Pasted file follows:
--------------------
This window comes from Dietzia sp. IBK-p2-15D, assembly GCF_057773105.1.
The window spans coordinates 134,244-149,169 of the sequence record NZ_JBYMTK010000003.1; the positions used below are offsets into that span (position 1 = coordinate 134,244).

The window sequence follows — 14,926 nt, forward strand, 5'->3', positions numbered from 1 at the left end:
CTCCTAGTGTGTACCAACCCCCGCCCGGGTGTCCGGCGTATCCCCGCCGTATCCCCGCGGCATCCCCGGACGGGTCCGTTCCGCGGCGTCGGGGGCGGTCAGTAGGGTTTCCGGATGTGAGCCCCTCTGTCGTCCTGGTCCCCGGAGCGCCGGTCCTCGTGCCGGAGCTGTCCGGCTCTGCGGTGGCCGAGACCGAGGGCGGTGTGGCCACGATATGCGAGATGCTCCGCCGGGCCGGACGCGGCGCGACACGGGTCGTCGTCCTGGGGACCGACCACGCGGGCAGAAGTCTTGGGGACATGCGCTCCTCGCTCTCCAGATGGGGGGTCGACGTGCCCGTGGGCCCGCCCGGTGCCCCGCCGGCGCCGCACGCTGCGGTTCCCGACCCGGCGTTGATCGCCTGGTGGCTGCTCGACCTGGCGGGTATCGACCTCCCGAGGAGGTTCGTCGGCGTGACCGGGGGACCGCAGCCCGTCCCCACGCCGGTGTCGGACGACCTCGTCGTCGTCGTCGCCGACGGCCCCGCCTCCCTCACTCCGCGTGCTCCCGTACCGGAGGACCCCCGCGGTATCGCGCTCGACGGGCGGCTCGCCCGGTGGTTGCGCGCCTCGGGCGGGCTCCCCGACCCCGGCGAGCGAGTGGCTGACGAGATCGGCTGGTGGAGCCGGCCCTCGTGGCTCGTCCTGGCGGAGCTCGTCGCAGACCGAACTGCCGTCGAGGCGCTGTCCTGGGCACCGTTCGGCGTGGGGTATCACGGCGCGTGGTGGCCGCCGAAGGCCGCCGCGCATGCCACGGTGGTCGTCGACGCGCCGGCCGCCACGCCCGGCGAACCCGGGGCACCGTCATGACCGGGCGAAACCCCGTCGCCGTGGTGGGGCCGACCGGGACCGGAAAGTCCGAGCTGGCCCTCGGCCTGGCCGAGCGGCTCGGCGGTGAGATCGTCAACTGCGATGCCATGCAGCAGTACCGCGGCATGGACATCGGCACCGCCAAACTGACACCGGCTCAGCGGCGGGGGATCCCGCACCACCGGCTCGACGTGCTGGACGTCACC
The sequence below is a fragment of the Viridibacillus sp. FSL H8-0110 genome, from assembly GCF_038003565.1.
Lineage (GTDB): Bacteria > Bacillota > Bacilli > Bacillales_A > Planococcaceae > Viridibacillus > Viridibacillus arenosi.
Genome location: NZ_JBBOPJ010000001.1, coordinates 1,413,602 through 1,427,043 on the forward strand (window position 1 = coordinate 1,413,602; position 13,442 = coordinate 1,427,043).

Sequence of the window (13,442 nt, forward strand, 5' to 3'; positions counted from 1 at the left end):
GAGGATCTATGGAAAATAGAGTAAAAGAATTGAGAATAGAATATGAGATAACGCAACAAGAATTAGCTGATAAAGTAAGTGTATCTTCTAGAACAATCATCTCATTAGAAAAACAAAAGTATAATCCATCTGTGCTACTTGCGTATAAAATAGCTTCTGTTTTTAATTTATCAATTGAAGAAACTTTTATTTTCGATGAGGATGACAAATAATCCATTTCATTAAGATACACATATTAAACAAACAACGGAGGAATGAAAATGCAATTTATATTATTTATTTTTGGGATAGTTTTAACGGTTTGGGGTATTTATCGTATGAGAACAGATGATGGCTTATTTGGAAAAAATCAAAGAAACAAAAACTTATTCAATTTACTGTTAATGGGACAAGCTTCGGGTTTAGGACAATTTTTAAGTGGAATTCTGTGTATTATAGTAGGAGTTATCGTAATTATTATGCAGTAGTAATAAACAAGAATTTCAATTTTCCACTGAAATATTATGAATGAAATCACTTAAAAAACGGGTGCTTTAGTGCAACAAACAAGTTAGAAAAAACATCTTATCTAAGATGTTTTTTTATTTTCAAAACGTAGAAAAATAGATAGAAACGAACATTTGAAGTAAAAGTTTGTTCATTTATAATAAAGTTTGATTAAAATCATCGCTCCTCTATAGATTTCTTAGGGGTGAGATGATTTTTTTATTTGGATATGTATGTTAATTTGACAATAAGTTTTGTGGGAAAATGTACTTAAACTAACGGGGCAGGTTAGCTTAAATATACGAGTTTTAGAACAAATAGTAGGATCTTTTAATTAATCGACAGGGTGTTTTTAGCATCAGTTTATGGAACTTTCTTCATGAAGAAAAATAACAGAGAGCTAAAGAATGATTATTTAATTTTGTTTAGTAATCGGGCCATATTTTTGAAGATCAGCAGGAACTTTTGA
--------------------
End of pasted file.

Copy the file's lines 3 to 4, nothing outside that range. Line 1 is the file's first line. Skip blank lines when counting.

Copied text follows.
The window sequence follows — 14,926 nt, forward strand, 5'->3', positions numbered from 1 at the left end:
CTCCTAGTGTGTACCAACCCCCGCCCGGGTGTCCGGCGTATCCCCGCCGTATCCCCGCGGCATCCCCGGACGGGTCCGTTCCGCGGCGTCGGGGGCGGTCAGTAGGGTTTCCGGATGTGAGCCCCTCTGTCGTCCTGGTCCCCGGAGCGCCGGTCCTCGTGCCGGAGCTGTCCGGCTCTGCGGTGGCCGAGACCGAGGGCGGTGTGGCCACGATATGCGAGATGCTCCGCCGGGCCGGACGCGGCGCGACACGGGTCGTCGTCCTGGGGACCGACCACGCGGGCAGAAGTCTTGGGGACATGCGCTCCTCGCTCTCCAGATGGGGGGTCGACGTGCCCGTGGGCCCGCCCGGTGCCCCGCCGGCGCCGCACGCTGCGGTTCCCGACCCGGCGTTGATCGCCTGGTGGCTGCTCGACCTGGCGGGTATCGACCTCCCGAGGAGGTTCGTCGGCGTGACCGGGGGACCGCAGCCCGTCCCCACGCCGGTGTCGGACGACCTCGTCGTCGTCGTCGCCGACGGCCCCGCCTCCCTCACTCCGCGTGCTCCCGTACCGGAGGACCCCCGCGGTATCGCGCTCGACGGGCGGCTCGCCCGGTGGTTGCGCGCCTCGGGCGGGCTCCCCGACCCCGGCGAGCGAGTGGCTGACGAGATCGGCTGGTGGAGCCGGCCCTCGTGGCTCGTCCTGGCGGAGCTCGTCGCAGACCGAACTGCCGTCGAGGCGCTGTCCTGGGCACCGTTCGGCGTGGGGTATCACGGCGCGTGGTGGCCGCCGAAGGCCGCCGCGCATGCCACGGTGGTCGTCGACGCGCCGGCCGCCACGCCCGGCGAACCCGGGGCACCGTCATGACCGGGCGAAACCCCGTCGCCGTGGTGGGGCCGACCGGGACCGGAAAGTCCGAGCTGGCCCTCGGCCTGGCCGAGCGGCTCGGCGGTGAGATCGTCAACTGCGATGCCATGCAGCAGTACCGCGGCATGGACATCGGCACCGCCAAACTGACACCGGCTCAGCGGCGGGGGATCCCGCACCACCGGCTCGACGTGCTGGACGTCACC